Des vaches

Wednesday 15 June

Wednesday began well well with a hearty breakfast. I started to feel more relaxed and could sense that getting to the coast was achievable. Blue cornflowers started to appear for the first time as I climbed the usual hill out of the valley –  just enough gradient to stretch the sinews and open the lungs. I continued up to another delightful ridge walk with 180 degree views across the valley to the next castle. In the woods shafts of sunlight would strike the path and cause the water vapour to coil upwards like an ethereal beast uncoiling, stretching and taking flight into the sun.

A briefly passed a French couple coming the other way and soon a whole herd of cows with bells blocked the path. Then, what had started as a distant sound like wind chimes rapidly became the noise of marauding campanologists as a stampede ensued. I stood stock still as there was nowhere to run as they flowed around me. Cows have the whole countryside to roam, why are they always on paths?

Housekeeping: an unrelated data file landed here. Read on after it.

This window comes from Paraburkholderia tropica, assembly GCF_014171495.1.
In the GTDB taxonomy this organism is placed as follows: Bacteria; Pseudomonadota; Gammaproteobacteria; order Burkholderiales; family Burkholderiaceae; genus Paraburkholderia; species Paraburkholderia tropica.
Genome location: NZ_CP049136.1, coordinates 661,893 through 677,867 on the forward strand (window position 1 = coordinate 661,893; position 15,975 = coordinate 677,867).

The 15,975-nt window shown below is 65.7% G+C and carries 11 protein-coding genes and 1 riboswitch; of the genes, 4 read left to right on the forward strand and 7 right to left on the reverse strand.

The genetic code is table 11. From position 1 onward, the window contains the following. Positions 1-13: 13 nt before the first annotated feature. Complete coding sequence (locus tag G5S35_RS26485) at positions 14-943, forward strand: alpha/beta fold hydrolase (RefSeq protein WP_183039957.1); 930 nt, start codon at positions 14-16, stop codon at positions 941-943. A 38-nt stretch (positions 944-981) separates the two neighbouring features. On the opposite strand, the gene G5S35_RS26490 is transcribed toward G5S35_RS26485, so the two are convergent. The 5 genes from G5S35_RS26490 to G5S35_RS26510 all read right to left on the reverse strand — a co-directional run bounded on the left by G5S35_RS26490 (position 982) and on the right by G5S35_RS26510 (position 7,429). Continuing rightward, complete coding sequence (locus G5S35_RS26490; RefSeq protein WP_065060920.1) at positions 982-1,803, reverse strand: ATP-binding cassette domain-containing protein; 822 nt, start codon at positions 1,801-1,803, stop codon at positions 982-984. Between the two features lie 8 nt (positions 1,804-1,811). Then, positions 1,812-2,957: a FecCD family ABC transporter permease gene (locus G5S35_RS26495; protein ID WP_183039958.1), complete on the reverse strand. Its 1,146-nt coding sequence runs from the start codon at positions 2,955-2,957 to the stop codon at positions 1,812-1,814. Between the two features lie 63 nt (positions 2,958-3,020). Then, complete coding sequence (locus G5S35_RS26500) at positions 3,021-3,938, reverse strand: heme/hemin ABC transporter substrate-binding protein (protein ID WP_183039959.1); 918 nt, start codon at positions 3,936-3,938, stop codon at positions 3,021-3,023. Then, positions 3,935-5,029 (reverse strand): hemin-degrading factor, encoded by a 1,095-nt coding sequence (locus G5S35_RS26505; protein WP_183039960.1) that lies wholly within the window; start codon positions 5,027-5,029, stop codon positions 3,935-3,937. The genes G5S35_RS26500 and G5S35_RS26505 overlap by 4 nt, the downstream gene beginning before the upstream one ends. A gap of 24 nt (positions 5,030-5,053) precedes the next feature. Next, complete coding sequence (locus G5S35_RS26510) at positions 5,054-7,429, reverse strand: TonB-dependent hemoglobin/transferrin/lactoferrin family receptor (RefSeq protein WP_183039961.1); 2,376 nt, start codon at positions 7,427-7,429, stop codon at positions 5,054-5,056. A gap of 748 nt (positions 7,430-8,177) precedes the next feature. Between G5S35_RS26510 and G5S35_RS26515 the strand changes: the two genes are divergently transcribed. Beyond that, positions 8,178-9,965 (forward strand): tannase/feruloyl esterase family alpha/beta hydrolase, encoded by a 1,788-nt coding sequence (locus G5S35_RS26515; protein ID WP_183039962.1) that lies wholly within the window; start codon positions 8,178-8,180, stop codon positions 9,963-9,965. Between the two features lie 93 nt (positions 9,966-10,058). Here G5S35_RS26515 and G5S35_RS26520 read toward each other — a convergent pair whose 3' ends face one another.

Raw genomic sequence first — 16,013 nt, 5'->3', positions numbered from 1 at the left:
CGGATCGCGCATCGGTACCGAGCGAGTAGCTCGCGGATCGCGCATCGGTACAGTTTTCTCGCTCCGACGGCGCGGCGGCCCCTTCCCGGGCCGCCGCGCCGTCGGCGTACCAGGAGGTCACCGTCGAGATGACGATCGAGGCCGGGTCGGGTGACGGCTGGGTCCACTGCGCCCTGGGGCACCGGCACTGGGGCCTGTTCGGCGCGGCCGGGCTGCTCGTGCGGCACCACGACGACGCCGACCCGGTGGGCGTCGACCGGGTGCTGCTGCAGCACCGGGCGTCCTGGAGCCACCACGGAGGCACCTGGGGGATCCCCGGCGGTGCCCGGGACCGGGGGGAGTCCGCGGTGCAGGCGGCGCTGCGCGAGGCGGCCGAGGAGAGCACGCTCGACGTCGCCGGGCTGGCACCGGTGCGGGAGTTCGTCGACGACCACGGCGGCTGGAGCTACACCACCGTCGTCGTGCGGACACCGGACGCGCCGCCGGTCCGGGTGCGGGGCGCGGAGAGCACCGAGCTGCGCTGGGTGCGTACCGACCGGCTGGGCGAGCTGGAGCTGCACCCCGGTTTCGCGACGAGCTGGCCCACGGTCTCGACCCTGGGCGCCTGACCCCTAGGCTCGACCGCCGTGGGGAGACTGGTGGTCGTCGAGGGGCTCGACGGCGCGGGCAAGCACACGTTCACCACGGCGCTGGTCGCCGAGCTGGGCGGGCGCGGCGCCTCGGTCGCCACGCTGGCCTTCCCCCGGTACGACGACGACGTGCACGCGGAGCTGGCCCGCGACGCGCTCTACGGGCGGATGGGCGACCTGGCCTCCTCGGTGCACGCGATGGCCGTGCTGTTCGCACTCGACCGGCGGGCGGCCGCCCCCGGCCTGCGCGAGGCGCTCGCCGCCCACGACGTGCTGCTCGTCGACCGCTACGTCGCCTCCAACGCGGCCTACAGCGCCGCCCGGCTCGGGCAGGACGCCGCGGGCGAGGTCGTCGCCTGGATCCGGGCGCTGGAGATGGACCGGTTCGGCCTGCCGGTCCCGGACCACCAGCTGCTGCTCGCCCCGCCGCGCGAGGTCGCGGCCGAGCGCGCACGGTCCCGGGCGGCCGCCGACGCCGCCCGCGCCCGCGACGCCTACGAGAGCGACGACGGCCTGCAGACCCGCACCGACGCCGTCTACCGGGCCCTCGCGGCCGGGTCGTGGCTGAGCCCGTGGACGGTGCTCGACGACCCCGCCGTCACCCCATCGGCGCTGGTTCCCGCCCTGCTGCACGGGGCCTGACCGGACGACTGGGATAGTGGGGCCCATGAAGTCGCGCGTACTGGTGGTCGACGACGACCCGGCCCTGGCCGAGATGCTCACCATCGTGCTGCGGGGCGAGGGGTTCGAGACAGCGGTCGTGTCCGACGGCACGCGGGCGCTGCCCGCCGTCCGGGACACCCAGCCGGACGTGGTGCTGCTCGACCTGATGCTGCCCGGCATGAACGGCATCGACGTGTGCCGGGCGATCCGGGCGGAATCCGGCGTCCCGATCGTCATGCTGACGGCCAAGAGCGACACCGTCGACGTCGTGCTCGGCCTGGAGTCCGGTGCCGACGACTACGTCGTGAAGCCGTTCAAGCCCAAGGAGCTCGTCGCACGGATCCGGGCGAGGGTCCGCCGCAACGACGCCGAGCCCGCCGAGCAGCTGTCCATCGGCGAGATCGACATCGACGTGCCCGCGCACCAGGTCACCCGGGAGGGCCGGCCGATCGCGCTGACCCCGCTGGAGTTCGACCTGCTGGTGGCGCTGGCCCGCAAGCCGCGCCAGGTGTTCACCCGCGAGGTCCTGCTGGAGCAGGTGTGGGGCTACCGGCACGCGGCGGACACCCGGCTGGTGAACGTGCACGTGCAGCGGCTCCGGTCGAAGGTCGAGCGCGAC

I carried on now in woods of oak, pine and spinifex, ignoring the danger signs. But the path was mud free and although it had slipped a little I think the adjacent mines were more dangerous.

I came past the village of L’Escale which was burnt down in World War Two by the Nazis in an attempt to flush out the notorious Marquis resistance unit. It was an interesting but quiet place with several memorials.


The path continued past an airport used mainly by gliders to a perfect campsite by the lake under Puivert castle. By this point in my journey eastwards the weather was definitely hotter, the soil drier and the plants starting to change with many herbs such as thyme, olive trees and many new types of huge butterflies.

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